A Glance at 5 of the Pioneers in the Sharing Economy


This travel lodging service is arguably the most prominent of household names in the sharing economy. Founded in 2008 in San Francisco California, by Brian Chesky, Joe Gebbia, and Nathan Blecharczyk, Airbnb creates a platform for people to rent out their homes to travelers, thus giving the would-be lodgers a unique, exhilarating and creative experience, at affordable prices.

In 2014, Airbnb surpassed 800,000 listings worldwide, which means they now offer more lodging than Hilton Worldwide or InterContinental Hotels Group or any other hotel chain in the world.

Recently, Airbnb was a beneficiary of arguably one of the biggest private-funding moves ever, with about $1.5 billion raised in a deal which has increased the company’s value to $25.5 billion.


This car-sharing company of American origin was founded in 1999, by Antje Danielson and Robin Chase. From calculations made…Zipcar has stated that a single car from their fleet replaces 15 private cars. As it stands, Zipcar has a whopping 1.7 million car-sharing registered members in 27 countries. And recently, it was acquired by Avis Budget Group for the sum of $500 million.


This global taxi service is arguably the biggest taxi service in the world, and the biggest player in the sharing economy, only second to Airbnb. It was launched in 2010 in San Francisco California, by Travis Kilnwick and Garrett Camp. It began as a black car service, before adding compact cars and SUVs to its fleet of cars. With a presence in 25 countries, Uber develops, markets and operates its mobile app. The Uber app allows customers with smartphones to submit their request for intended trips. The software program embedded in the app automatically communicates the location of the customer to the nearest Uber driver, and they eventually meet up. The Uber drivers make use of their personal cars, and are paid weekly via direct deposit.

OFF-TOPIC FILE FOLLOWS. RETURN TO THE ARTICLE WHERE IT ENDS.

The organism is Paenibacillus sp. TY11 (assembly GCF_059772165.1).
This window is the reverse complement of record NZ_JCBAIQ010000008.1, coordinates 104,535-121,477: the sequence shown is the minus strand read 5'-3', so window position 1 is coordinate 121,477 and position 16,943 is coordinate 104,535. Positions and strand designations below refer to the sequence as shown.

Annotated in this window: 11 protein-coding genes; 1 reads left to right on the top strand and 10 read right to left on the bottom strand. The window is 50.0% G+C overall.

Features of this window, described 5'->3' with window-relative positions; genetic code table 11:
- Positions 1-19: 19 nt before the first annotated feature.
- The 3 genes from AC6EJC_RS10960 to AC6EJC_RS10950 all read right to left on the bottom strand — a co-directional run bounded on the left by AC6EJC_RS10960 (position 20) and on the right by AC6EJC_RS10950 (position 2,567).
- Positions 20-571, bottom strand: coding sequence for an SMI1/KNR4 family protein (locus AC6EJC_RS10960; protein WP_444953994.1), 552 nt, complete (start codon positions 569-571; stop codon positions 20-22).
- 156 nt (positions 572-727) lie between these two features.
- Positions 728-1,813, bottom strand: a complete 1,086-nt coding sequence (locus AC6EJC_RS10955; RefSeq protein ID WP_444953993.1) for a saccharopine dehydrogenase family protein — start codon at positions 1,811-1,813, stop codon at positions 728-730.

This is a peer-to-peer car sharing company that was founded by Sam Zaid, Jessica Scorpio, and Elliot Kroo, in 2009, also in San Francisco. It allows for people to lend their cars to those who need it, on a per hour charge basis. The owners get 60% commission of the rental fees. For owners leaving town, they are allowed to drop their cars with Getaround who would in turn rent them out, clean them, and take care of them too. Berkshire Hathaway Insurance covers the cars with $1 million insurance policy.


Founded in 2008 by Leah Busque, this online and mobile market matches freelance labor with demands made for such labor services as indicated. TaskRabbit is a major player in the sharing economy, as it connects lots of people in need of labor to take care of chores, with those willing to do these chores. The users input their information about the task to be done, as well as a pick-up date and a time frame for the completion of the task. Then select a person from a list people who are willing to do the task. From house cleaning, to even standing in the queue for someone, who wants to purchase a hot-on-demand item, TaskRabbit handles them all. The laborers are called Taskers. And about 15% of them earn as much as $7000 per month.


How much is Sharing Economy Contributing to GDP?

The sharing economy revolves around online platforms activity. It is based on sharing underutilized resources, for a fee or for free, on one-to-one basis. Sharing economy encompasses household items, cars, land use.

Normally, the rates are determined on technology platforms via the software that connects supply to demand. Most times, the platforms get their cut and the seller goes with the rest.

It’s necessary for a government to include the cost of the transactions in sharing economy, when calculating Gross Domestic Product (GDP). As GDP indicates investment and consumption and government expenses.